The divergence in investor sentiment between developed and emerging markets widened further last week. Sentiment in the US and developed Europe is now firmly in the bearish zone, with those of the developed world and Japanese investors just managing to remain at the bottom of the neutral zone, for now.
Investor sentiment across global developed markets, the US, Europe and Japan weakened further last week, falling into or near the bearish zone (although Japan did recover somewhat in the last two days). In contrast, investor sentiment across global emerging markets, Asia ex-Japan and China strengthened further, rising to the upper region of the neutral zone.
The mood of investors in Q3 2021 was decidedly undecided—and increasingly skeptical. Questions about the strength of the economic recovery, persistent inflationary pressures, the world’s ability to overcome the pandemic, and the timing of any tapering efforts by major central banks kept sentiment on the negative side of the neutral zone.
Investor sentiment weakened further last week in all markets we track. The global decline in sentiment is weighing on markets and preventing a sustainable rebound from the corrections experienced in September.
Investor sentiment has returned to the neutral zone, but continues to reflect an uneasy feeling about proclamations exhorting the post-pandemic’s positive impact on the economy while ignoring the continued spread of increasingly more virulent variants.
Sentiment in five of the seven markets we track has fallen into the bearish zone, and were it not for a decline in volatility, the US market would also show a bearish mood. Only Japan seems to not have gotten the memo and is bucking the trend with cautious optimism.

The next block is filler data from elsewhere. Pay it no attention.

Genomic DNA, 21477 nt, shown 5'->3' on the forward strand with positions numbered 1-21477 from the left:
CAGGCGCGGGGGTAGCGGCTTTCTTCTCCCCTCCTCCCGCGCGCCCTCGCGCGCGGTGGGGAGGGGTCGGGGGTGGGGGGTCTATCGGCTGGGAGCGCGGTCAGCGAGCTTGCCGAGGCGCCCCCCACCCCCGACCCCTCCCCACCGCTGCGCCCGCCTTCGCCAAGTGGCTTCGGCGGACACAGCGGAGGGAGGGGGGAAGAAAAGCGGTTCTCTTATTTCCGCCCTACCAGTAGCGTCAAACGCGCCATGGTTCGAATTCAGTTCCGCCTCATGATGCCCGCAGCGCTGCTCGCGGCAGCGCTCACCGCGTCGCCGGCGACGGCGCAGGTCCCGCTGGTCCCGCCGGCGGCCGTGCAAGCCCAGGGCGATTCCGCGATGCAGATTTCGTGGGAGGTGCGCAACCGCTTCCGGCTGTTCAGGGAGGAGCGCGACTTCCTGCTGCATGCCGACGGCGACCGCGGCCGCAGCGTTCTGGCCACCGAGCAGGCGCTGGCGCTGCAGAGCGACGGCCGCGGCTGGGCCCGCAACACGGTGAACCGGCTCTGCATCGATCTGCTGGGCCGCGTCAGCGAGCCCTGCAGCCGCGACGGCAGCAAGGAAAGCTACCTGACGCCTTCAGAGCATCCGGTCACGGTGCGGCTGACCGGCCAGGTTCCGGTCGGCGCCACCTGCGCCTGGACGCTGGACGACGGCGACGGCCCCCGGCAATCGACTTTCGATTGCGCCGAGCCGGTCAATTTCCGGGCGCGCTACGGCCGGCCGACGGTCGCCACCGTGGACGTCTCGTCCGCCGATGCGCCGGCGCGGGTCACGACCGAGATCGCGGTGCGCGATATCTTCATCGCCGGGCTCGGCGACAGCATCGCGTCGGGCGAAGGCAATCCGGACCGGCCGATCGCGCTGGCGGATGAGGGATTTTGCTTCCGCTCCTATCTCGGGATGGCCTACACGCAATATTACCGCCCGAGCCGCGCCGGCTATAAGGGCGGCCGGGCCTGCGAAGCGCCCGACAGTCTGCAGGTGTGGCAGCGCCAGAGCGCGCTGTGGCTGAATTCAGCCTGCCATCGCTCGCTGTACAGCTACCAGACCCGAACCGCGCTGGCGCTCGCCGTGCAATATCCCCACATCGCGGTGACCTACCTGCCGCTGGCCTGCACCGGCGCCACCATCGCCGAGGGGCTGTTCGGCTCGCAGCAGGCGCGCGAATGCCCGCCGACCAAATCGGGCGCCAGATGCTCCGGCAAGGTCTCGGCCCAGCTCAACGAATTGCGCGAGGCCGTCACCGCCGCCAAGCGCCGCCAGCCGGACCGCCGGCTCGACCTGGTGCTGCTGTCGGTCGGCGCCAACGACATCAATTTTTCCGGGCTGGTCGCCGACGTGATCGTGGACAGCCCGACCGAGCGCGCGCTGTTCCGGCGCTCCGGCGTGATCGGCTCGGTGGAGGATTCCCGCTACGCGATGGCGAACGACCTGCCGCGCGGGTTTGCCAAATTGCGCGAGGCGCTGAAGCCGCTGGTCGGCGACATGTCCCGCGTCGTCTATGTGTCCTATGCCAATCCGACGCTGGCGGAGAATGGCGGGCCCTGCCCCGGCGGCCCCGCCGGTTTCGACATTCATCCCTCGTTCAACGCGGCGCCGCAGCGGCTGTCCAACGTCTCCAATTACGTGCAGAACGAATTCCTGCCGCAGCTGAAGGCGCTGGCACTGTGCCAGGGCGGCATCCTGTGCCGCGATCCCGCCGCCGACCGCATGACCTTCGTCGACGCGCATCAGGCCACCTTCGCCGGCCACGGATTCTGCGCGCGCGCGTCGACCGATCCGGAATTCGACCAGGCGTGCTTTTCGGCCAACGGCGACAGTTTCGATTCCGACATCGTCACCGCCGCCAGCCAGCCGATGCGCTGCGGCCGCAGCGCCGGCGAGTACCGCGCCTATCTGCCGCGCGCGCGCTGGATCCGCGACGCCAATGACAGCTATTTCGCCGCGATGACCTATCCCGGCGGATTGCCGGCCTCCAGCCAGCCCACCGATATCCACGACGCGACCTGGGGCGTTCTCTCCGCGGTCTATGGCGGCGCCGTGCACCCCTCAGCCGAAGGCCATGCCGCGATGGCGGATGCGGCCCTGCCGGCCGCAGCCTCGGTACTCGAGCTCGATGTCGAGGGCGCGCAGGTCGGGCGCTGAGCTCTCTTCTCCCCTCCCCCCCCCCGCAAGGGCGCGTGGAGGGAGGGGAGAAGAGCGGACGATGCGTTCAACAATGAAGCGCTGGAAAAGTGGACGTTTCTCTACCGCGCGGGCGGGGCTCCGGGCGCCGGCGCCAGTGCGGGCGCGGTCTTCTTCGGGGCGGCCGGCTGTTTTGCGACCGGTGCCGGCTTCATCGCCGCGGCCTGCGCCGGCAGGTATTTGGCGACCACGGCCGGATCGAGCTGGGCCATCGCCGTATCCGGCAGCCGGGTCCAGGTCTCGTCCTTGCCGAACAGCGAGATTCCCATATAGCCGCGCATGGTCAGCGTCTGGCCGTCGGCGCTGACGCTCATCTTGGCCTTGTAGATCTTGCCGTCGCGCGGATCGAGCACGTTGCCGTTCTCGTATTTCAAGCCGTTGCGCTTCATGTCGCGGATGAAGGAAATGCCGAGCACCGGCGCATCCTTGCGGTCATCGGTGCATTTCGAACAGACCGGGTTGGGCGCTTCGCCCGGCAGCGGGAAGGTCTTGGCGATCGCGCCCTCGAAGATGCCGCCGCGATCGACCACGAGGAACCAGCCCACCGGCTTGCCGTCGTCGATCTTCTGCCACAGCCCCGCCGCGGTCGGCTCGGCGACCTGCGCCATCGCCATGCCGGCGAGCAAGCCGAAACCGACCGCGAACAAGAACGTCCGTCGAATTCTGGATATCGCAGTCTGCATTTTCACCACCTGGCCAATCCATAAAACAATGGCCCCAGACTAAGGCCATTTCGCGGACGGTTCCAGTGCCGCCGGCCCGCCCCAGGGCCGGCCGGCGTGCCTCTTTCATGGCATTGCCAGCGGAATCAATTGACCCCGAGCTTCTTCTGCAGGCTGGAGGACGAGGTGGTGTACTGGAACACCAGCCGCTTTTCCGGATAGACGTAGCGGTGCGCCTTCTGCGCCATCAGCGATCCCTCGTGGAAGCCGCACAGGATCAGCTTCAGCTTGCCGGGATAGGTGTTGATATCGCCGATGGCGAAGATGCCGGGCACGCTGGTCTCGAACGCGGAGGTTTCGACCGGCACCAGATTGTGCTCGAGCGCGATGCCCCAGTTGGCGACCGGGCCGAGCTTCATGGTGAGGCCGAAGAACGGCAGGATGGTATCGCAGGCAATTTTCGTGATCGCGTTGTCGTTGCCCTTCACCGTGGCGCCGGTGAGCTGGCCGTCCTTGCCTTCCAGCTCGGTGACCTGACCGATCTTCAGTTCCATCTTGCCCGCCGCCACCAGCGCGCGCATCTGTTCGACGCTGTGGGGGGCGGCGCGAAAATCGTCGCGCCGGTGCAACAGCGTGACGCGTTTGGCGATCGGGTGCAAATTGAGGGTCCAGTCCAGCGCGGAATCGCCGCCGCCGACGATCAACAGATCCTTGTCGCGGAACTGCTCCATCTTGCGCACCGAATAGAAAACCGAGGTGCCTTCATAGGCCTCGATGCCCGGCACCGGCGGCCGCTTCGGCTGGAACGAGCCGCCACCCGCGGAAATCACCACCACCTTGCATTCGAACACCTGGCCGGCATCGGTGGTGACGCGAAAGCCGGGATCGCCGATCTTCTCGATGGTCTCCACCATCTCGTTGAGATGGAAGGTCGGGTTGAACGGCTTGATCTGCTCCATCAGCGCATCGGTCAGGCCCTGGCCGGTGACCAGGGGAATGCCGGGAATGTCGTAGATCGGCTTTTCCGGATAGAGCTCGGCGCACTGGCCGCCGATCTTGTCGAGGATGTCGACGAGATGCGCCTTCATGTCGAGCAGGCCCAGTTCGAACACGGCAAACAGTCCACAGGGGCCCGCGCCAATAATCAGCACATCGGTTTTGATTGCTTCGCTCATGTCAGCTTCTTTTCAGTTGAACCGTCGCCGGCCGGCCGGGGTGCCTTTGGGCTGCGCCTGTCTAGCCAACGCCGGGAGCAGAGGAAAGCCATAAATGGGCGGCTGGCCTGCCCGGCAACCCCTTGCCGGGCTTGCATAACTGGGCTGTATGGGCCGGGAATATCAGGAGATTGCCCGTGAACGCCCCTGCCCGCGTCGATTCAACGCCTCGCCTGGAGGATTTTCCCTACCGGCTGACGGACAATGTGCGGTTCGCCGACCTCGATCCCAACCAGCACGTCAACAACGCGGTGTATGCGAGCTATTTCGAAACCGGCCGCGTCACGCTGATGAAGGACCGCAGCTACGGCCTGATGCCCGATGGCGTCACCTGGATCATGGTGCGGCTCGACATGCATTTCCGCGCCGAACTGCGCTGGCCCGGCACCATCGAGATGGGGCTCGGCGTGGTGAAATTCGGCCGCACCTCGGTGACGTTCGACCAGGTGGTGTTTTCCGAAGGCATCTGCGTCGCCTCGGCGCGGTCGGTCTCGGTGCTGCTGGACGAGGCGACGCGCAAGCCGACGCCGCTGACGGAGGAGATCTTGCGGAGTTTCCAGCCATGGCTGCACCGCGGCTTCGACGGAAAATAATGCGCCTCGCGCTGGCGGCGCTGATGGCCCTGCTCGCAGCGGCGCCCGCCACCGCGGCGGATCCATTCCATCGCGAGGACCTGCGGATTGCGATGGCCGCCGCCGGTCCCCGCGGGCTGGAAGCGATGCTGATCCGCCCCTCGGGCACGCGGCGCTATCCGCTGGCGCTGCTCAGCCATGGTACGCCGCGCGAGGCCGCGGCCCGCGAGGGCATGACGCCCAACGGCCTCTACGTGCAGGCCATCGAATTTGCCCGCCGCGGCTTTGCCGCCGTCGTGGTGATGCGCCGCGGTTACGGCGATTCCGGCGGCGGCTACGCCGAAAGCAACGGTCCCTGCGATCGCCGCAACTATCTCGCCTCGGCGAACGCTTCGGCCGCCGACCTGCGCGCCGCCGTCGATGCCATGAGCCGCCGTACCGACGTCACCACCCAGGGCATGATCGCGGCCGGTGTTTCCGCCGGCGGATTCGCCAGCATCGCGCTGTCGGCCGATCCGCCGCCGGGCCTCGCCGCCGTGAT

Investor sentiment continues to tread at the bottom of the neutral zone across all markets we track. Persistent uncertainty about the strength of economic growth is weighing on investors’ risk appetite and pushing sentiment closer to the bearish zone.
Last year, 2020, the uncertainty caused by the COVID-19 pandemic was replaced by the certainty of monetary and fiscal stimulus, the somewhat messy but essentially positive US presidential election results, and the clear sector allocation choice between the so-called pandemic profiteers versus the pandemic sufferers. Even the multiple vaccine news in early November pointed the way to a rotation trade with bright neon lights. This made 2020 the year of Go-Big-or-Go-Home. The first half of 2021 has been a very different story.
Investor sentiment remains in indecision land across all markets we track. And if you are a regular reader of these highlights (we’ll go with that assumption for now), then you’ll know that sentiment, globally, has been stuck between slightly negative and slightly positive for the past four weeks.
Investors remain trapped at the intersection of rising inflation and slowing economic growth – two worries that when combined at their extreme, makes them think of stagflation. And while no-one is using the s-word yet, this lack of clarity continues to negatively affect the collective unconscious.